Automation of application release (ARA) combines continuous integration and deployment processes with the automation of deployment and coordination of release. Ideally, the toolsets are part of a chain that runs throughout the build, test, and implementation of applications. Once ready, by merely pushing a button, applications and application updates can hit production. In 2016, Gartner estimated the ARA market at $228.2 million, with an annual compound growth rate of 20% by 2020. The research firm expects 50% of companies to use application release automation by 2020, up from today’s 15%.
DeployHub Pro, a continuous delivery solution based on the open-source DeployHub product, is offered by OpenMake. It has a lot to offer the modern enterprise with agentless deployments, interfaces to the most common DevOps tools, and multi-platform support. OpenMake also offers Meister, an automated construction tool that integrates with a variety of development tools, including a massive compiler selection. Meister claims to improve 95 percent compile times, which is impressive in environments with large bases of code.
DeployHub’s strength is its roots in open source and agentless operations. The ability to capture the source and see what’s happening, combined with the ability to deploy applications to a wealth of targets (including Cisco routers), makes it a promising choice for complex environments leaning towards open source solutions. Support is pretty solid through the open-source project, with some of the best OSS documentation we’ve seen combined with an active community responding to requests.
Meister’s strengths are just-in-time building dependencies that shorten the amount of time spent on object reconstruction and parallel build processing. The server pooling for Jenkins builds a good secondary strength. For a company that has grown organically, the ability to have a single central build tool for hundreds of different compilers on a variety of targets is helpful.
The current standard dev language is rarely the only language in use, so extensive support for compilers is critical. Between the two, a combination of open source and commercial applications covers the construction and delivery of applications. For organizations with a complex programming language environment and a desire for an agentless deploy system, OpenMake is worth evaluating.
XebiaLabs offers two tools for ARA: XL Release for development management and XL Deploy for operations management. Both products manage the application building and the environment installation effectively. XebiaLabs, like others here, bridges the gap between tools for building and deploying. Users can map to a predefined infrastructure what resources are needed for a deployment and target that specific deployment. The ARA processes can be repeated, and manual intervention and related errors are reduced.
Puppet Pipelines for Applications
Puppet Pipelines for Applications simplifies the delivery of applications, providing continuous delivery, and releasing automation for each deployment from any commit. Puppet’s ARA tool builds and automates fully controlled deployments automatically to ensure that your development and release teams deliver software consistently and on time. You can also integrate Slack, HipChat, and email with automatic notifications and allow more governance to be controlled by role-based access. Maybe the most prominent feature of Pipelines for Applications is that it works with any cloud or on-site application and you can view your software delivery pipelines all in one place.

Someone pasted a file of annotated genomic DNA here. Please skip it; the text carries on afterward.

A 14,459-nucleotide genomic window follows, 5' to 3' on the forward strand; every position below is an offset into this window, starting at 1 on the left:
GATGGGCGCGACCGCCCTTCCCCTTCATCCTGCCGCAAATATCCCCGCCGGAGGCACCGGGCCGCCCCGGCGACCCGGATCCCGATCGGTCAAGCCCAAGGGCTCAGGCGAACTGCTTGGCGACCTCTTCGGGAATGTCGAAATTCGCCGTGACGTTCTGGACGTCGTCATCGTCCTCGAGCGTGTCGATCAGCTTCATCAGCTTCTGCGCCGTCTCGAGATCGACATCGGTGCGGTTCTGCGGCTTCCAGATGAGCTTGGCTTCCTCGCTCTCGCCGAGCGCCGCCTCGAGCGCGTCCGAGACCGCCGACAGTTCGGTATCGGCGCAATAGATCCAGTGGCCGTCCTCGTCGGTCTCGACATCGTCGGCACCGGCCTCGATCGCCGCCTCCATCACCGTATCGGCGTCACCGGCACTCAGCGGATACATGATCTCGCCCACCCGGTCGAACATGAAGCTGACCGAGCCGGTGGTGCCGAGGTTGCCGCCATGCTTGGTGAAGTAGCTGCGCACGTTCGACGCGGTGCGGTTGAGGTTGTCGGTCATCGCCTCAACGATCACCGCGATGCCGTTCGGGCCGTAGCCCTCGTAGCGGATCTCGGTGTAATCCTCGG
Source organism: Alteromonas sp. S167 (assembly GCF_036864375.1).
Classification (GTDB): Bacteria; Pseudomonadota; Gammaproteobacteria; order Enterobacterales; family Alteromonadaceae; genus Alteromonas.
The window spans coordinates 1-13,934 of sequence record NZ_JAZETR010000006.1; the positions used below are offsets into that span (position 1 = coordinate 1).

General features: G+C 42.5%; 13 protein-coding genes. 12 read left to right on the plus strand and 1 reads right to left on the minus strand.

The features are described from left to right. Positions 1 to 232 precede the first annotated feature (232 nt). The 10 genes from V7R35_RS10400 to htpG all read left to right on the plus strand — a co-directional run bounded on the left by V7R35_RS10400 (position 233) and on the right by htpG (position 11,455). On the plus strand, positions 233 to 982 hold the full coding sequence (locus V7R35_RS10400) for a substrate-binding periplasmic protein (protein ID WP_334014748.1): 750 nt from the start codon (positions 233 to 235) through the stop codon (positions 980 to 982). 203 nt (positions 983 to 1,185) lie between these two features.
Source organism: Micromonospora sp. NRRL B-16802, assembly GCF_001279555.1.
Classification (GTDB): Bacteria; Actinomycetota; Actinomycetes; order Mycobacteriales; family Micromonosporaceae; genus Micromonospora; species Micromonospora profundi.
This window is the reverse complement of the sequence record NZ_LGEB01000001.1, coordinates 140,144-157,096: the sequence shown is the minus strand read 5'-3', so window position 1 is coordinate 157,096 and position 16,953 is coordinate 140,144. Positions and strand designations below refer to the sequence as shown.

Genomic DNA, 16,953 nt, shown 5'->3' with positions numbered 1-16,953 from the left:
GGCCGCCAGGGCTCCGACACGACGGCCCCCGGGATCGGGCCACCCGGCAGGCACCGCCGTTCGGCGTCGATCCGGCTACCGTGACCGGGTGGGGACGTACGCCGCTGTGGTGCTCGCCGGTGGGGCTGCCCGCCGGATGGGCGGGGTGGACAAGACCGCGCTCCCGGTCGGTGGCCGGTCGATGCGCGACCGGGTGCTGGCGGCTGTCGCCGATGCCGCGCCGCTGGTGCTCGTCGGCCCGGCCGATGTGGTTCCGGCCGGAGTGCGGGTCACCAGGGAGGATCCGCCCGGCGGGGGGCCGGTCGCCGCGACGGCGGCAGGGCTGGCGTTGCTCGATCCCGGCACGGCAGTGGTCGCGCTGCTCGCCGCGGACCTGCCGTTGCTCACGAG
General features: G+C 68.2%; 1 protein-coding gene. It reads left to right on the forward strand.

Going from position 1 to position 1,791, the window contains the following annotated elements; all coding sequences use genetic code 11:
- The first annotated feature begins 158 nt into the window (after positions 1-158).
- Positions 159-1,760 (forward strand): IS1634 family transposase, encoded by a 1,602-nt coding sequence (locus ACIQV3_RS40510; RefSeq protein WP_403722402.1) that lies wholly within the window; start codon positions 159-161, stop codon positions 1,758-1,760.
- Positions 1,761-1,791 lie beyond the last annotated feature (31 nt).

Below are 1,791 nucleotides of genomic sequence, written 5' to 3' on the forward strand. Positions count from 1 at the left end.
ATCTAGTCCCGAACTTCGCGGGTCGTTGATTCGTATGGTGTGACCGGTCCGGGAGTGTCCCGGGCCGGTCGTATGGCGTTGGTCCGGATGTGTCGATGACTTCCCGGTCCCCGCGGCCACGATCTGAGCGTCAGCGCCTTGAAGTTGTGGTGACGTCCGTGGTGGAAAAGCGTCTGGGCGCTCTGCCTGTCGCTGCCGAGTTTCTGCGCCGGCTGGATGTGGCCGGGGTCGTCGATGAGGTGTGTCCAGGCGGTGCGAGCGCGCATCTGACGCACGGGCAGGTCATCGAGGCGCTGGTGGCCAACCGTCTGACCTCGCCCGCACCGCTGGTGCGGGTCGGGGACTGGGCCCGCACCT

Electric Cloud’s Electric Flow offers the ability to customize the user interface for business users, facilitating monitoring of their projects for those who are not so technical. Business users who want regular status updates may want to consider the Electric Flow dashboard that links progress to their business goals (as opposed to quick task completion or story completion). There are also a lot of other features to consider. While many ARA tools look quite similar (and many devices need to be considered), it is worth the time to identify the differentiators between each.
As with all ARA tools, Automic sits between your CI/CD processes and your stack of deployment, mixing them into a complete DevOps toolchain. And like any other ARA tool, Automic supports the standards that are the current ARA market cost-of-entry. It also supports a growing range of different devices, one of its strengths. Before being purchased by CA, Automic had excellent and increasing support for existing tools, and working with CA increased its access to CA tools. Automatic presents what it calls “Action Packs,” supporting new tools and platforms at a quite impressive rate.
Automic supports the deployment of tools that are common in the enterprise from the mainframe to any environment via serverless. Considering the work required to integrate any ARA tool into the build/test/deploy process, it is critical to support the DevOps tools used in a given environment as it means fewer custom interfaces have to be written.
PM and line-of-business sponsors such as Automic’s roll-up reporting environment, while operations staff love the full range of tool support. About the product’s only common complaint is its lack of support for a variety of customization, scripting languages— a claim that is hardly unique to Automic in the DevOps world. The Automic Marketplace includes available plug-ins for Automic. For most Dev/DevOps toolsets, Automic is well on its way to providing out-of-the-box support, and those it does not support can be integrated through its scripting language and APIs.